Timothy Goodman is a busy man: When not donating murals to non-profit organizations in New York or designing Nikes for basketball star Kevin Durant, prepping for a new gallery show, or collabing with big-name brands, he somehow managed the time to move to Paris – and then, several years later, publish a book about that experience. The full title is: I Always Think It’s Forever: A Love Story Set in Paris, Told by an Unreliable but Earnest Narrator.
Goodman’s story just hit bookstores a couple weeks ago, and in this episode of Milkshake, he takes us through the project: part memoir, part travel story, part art book. Interviews punctuate a deeply emotional recounting of how Goodman extended a stay to Paris after meeting someone. “That’s just the only way I know how to tell a story,” he says. “There’s this continuous through-line of the love story, but then you turn the page and suddenly wherever you’re at in that love story, I’m talking, I’m wrapping myself in the context of today’s dating culture. If I’m in a chapter where I’m talking about the heartbreak of my love story, suddenly you turn the page and then it’s, like, here’s 25 non-cheesy breakup songs, or here’s all these funny dating app bios I came across on Hinge or Tinder. What’s personal is always universal.”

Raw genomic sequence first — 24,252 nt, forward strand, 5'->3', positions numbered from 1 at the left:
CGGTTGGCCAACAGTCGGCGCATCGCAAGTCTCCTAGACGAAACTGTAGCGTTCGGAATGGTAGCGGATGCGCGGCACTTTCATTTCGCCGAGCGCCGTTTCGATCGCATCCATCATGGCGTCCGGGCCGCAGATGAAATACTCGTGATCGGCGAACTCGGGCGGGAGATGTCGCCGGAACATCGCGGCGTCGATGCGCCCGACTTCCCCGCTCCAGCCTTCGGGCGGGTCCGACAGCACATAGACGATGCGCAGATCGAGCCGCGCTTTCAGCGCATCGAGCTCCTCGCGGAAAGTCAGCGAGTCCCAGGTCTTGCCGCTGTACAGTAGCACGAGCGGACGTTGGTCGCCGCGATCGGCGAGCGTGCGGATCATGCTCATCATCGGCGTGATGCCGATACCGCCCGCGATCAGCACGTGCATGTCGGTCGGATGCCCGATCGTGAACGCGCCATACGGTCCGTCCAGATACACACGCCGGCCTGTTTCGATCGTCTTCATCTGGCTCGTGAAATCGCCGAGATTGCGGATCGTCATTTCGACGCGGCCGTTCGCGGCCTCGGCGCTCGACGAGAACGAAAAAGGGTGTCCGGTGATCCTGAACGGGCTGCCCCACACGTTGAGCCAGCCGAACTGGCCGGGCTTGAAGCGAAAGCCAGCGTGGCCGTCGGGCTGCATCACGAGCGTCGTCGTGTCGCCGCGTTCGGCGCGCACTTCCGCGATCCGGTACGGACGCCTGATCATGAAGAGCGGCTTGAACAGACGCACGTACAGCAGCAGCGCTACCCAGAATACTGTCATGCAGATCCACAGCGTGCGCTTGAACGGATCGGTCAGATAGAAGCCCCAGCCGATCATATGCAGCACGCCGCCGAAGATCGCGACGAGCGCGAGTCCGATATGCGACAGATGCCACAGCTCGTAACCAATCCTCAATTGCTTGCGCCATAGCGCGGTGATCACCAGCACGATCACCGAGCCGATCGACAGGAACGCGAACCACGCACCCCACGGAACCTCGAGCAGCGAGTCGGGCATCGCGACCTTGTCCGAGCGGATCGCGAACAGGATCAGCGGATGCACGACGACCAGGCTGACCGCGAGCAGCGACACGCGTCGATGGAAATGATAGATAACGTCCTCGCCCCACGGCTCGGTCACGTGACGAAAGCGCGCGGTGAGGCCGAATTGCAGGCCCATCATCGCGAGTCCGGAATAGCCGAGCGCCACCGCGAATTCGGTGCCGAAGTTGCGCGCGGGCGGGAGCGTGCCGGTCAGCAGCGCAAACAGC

While it takes place in his incredibly dynamic studio, this Milkshake is also part reading – a testament, he says, to an ambition to add spoken-word artist to his repertoire. “I’ve been doing events with my friends, with jazz guys, where I do spoken word poetry over them playing piano and saxophone,” he says. “I’ve been very heavily inspired by Jack Kerouac – he used to do these albums in the 50s where he would read his poems, his readings, over piano. I want to cut an album.”
Also in this Milkshake, we ask Goodman whether this was a love story about a woman or about Paris itself. Neither, he says: “This is a love story about me more than anything – you know what I mean?” he says. “This book is really about how I was able to finally stop the cycle in heartbreak, in breakups, that I always go through and show up for myself through therapy, through intense evaluation, about being kinder to myself, being okay with not being okay, accepting my vulnerability as a man, accepting that it’s okay again to be masculine and cry or go to therapy or whatever.” Tune in for more!
Diana Ostrom, who has written for Wallpaper, Interior Design, ID, The Wall Street Journal, and other outlets, is also the author of Faraway Places, a newsletter about travel.
Milkshake, DMTV (Design Milk TV)’s first regular series, shakes up the traditional interview format by asking designers, creatives, educators and industry professionals to select interview questions at random from their favorite bowl or vessel. During their candid discussions, you’ll not only gain a peek into their personal homeware collections, but also valuable insights into their work, life and passions.